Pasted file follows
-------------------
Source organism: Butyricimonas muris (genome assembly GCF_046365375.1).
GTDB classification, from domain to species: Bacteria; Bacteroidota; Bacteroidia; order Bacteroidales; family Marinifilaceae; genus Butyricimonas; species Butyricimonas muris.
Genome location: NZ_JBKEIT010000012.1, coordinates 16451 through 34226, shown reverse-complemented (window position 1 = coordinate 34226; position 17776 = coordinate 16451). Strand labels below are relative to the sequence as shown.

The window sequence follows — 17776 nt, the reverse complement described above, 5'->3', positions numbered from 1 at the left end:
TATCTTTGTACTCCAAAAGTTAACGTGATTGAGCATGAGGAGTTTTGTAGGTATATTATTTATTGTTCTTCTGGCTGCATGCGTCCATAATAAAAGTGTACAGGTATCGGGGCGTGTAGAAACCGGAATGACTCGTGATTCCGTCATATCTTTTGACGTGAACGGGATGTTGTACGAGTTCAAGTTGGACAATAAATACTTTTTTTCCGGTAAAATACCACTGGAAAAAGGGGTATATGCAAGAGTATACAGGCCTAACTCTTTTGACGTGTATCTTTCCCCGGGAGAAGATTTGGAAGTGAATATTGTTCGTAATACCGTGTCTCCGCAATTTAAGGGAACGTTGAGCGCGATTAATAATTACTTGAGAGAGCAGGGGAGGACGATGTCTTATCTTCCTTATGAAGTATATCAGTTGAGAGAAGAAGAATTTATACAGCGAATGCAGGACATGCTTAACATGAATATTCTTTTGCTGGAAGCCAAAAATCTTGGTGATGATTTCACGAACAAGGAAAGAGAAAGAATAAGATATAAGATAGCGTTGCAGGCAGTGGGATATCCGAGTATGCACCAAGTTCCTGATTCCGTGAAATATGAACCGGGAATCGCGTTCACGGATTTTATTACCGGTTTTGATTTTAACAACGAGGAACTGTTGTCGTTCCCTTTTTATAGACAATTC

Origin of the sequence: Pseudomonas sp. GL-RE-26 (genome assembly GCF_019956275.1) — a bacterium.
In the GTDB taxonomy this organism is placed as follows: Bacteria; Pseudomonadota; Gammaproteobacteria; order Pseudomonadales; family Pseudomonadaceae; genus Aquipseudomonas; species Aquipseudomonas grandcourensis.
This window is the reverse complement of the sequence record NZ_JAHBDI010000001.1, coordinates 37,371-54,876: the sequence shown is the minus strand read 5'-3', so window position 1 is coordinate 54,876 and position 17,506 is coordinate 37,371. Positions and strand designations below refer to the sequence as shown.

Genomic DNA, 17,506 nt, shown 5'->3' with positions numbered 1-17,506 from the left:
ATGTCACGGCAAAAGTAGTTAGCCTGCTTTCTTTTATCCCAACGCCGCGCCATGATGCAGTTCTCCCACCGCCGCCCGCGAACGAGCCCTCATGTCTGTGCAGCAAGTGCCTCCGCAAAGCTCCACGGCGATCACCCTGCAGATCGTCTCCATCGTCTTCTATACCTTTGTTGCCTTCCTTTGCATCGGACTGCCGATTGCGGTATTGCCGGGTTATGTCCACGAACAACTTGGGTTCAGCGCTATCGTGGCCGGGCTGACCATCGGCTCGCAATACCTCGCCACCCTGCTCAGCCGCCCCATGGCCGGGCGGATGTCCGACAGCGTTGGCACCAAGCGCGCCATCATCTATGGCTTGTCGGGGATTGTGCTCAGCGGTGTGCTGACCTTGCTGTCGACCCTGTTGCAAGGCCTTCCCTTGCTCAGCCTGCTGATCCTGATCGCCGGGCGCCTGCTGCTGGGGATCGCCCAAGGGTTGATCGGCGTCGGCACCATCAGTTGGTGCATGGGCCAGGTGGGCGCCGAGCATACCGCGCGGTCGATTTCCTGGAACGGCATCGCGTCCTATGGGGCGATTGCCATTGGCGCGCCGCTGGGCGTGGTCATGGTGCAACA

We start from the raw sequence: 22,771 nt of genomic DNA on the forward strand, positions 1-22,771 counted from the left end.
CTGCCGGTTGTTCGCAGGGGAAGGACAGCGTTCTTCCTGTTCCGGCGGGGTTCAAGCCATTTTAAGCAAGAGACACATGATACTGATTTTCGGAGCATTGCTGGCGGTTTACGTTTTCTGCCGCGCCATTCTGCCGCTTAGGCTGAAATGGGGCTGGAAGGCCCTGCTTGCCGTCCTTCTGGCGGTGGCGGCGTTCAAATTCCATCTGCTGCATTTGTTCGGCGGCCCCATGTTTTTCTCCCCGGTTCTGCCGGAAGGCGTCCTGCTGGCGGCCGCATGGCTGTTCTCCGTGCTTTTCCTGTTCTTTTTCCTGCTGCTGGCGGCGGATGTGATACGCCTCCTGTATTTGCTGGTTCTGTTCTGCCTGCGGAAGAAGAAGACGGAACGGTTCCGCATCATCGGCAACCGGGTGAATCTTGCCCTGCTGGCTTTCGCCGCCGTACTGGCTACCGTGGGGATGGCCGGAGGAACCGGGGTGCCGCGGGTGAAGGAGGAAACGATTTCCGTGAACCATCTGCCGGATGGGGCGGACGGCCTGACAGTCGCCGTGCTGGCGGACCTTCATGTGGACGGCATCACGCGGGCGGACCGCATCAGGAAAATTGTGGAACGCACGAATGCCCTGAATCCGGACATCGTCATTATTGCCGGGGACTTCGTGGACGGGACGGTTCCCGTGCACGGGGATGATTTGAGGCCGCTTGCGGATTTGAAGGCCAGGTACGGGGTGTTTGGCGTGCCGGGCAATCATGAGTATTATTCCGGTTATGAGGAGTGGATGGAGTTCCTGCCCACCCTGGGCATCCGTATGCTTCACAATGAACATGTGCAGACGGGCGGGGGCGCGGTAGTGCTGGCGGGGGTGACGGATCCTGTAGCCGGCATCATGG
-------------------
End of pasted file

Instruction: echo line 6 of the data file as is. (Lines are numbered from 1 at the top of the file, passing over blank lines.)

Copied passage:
Origin of the sequence: Pseudomonas sp. GL-RE-26 (genome assembly GCF_019956275.1) — a bacterium.